This idea of being “unselfish” is key to understanding our attitudes toward suicide in storytelling. When movies present suicides that aren’t framed as martyrdom, the most important thing for the filmmakers seems to be casting blame. 

In 2018’s A Star is Born, after Jackson’s death, Ally and Bobby discuss how they feel, and Bobby gives this speech: 

“Listen to me: it isn’t your fault. It just isn’t. You know whose fault it was? Jack. That’s it. No one else. Not you, not me, no one but Jack.”10 

Without offering any reasoning or explanation as to the logic behind Bobby’s words, the filmmakers go out of their way to tell us that what we just saw was all Jackson’s fault. There’s almost a desperation to the scene, like they worried they had to absolve Ally as quickly as possible lest someone rush in and call her an enabler before her big song. 

What threw me was how quickly the scene went by, how abbreviated the discussion was. The message that only the person committing suicide is to blame, that it’s all their fault, is so established in our culture that they didn’t feel the need to spend much time on it. 

Television has also found it easy to slip in this idea of judging the suicidal. In an episode of Family Guy,11 Stewie tells Brian that it’s “pretty selfish” to consider suicide. Brian’s reasons for why he may kill himself are empty, with his stating that it’s “all too much” without any details that might show respect for those who deal with suicidal ideation. He’s “tried to find meaning” in his life and “can’t,” but any actual struggle is completely absent. We as viewers can’t believe for a single second that Brian might kill himself, and we’re not meant to sympathize. Brian philosophizes, but he doesn’t feel. He doesn’t ache. He doesn’t suffer. 

There’s an irony in Stewie’s sentiment that Brian is selfish. When told Brian might commit suicide, Stewie’s first thought is of himself. This is a common admonishment of the suicidal, that they should think of everyone they’re hurting, should just tough it out and stop being ridiculous and weak. What those who say this don’t understand is that to the suicidal, they are thinking of others when they consider killing themselves; it seems like the “right” thing to do, even if it only feels that way for the few minutes it takes to go through with it. 

There are people in your life who despise themselves so much that they think the world would be better without them in it, and your first move is to think of how it will affect you? To try and make them feel worse about themselves? To judge them for what they don’t see as a decision but an inevitability? To me, that’s way more selfish than wanting to remove yourself from the world if you genuinely believe you’re without worth. Suicidal ideation is a serious problem that comes with real suffering. Stewie doesn’t respect Brian’s feelings, and neither do the writers. They give Brian a dumb reason for suicide so they can easily chastise him for it.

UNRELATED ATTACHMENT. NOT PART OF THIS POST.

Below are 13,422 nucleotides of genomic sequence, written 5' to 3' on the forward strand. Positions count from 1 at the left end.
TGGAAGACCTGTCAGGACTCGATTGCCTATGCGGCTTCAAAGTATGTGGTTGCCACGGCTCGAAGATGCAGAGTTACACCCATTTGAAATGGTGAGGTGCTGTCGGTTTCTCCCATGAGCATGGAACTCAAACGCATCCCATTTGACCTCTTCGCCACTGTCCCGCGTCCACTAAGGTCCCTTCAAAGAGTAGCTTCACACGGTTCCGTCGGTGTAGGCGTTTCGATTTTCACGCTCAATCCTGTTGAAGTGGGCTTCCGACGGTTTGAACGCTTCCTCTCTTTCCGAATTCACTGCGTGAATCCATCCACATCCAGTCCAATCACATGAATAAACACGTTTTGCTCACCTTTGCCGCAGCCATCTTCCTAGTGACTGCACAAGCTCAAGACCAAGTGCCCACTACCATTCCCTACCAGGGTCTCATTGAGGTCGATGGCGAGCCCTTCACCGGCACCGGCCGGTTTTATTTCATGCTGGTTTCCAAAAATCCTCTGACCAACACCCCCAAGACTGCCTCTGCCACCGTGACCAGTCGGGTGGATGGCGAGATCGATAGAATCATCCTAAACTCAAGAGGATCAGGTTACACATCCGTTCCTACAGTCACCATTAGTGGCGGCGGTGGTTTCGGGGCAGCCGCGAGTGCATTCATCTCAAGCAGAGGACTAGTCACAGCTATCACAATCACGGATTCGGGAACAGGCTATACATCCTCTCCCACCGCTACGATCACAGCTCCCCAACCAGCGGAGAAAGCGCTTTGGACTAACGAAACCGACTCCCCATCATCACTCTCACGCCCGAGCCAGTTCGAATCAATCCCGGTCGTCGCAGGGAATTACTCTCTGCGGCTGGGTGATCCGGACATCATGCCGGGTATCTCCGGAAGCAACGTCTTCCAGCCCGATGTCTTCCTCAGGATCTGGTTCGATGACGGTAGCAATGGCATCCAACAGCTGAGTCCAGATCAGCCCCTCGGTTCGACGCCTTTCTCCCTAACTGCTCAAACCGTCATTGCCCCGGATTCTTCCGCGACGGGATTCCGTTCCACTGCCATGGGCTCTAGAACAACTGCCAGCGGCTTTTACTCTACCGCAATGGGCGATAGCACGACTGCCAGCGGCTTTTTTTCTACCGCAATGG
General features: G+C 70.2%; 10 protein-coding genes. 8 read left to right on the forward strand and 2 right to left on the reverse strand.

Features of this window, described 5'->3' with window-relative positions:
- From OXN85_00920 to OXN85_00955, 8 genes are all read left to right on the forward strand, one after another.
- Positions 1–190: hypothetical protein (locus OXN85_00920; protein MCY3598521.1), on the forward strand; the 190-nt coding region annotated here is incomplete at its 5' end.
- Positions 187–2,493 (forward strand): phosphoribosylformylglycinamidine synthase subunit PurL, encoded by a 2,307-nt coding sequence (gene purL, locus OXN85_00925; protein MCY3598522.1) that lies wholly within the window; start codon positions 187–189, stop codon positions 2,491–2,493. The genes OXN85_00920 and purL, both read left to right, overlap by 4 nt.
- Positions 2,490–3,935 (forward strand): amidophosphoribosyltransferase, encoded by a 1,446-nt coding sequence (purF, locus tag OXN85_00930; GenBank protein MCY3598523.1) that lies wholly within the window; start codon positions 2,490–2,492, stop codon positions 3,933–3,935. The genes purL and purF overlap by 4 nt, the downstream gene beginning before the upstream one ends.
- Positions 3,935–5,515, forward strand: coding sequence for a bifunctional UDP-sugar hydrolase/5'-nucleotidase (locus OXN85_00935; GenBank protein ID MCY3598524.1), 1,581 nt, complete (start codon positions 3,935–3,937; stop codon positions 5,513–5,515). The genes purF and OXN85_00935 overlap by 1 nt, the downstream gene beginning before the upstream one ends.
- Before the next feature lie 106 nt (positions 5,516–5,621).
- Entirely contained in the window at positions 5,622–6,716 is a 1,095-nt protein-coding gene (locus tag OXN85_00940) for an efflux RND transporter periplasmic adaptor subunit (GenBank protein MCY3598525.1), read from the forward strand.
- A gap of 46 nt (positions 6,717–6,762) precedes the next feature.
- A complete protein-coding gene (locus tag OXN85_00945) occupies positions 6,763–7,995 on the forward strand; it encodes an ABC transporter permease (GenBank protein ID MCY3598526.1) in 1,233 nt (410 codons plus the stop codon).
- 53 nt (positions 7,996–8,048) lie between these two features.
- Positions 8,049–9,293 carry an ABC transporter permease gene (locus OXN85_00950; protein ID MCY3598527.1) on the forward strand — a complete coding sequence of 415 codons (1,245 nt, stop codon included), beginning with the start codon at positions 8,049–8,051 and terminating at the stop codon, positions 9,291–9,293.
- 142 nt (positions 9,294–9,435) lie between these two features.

We’ve all heard these lines about suicide, that it’s “selfish” or “the coward’s way out.” They’re so common that when we see them on screen, they pass by without notice. In an episode of Buffy the Vampire Slayer,12 Buffy calls a girl who’s just committed suicide “an idiot,” “stupid,” and “weak,” while the other characters just stand there tongue-tied. 

Where are the opposing voices in these shows? There never are any, because it’s accepted that suicide is an immature, weak, spiteful, inexcusable act. There are songs about it. It’s even in video games: in Grand Theft Auto V online, there is a “kill yourself” option on the menu. When it’s selected, your character shoots himself in the head (or ingests a lethal pill), and the message “you took the easy way out” appears on screen. 

Our culture has made up its mind about suicide: it’s selfish, cowardly, and wrong, never the right thing to do. So then, one would think critics and viewers would take issue with how often characters in popular films kill themselves, right? But here’s how viewers reacted to this other type of suicide, where a fictional character takes “the easy way out” for an ideological cause: 

Tony Stark’s suicide in Endgame was seen as a heroic sacrifice, with some going so far as to say it made him “saviour to trillions”13 and that the action “mended” the past mistakes of his character.14 Clearly he isn’t viewed as a selfish coward.

In Star Wars: The Last Jedi, Laura Dern’s character crashes a spaceship into another spaceship, killing herself and countless others. Writers called it the film’s “most breathtaking moment,”15 said it “ruled so hard,”16 and the character was praised as a feminist hero. The movie also contains a scene where Rose risks her life to stop Finn from killing himself, but by then, it’s too late; everyone’s favorite part is when the lady suicide-bombs the enemy.

When valiant suicides happen in children’s movies like Wreck-It-Ralph, Minions, and Inside Out, one might expect some sort of outcry or major cultural discussion, but very little has been written. This is possibly because in Wreck-It-Ralph and Minions, the characters conveniently survive, allowing the filmmakers to have their cake and eat it too. And in Inside Out, the death is seen as a necessary part of growing up rather than an actual person’s death.

There’s a dearth of articles questioning whether suicide should be included in a children’s film, or if, perhaps, the characters were wrong to have attempted suicide. I was as emotionally wrecked by the loss of Bing Bong as everyone else, but am I the only one concerned with what children are being taught about how eager one should be to rush toward death?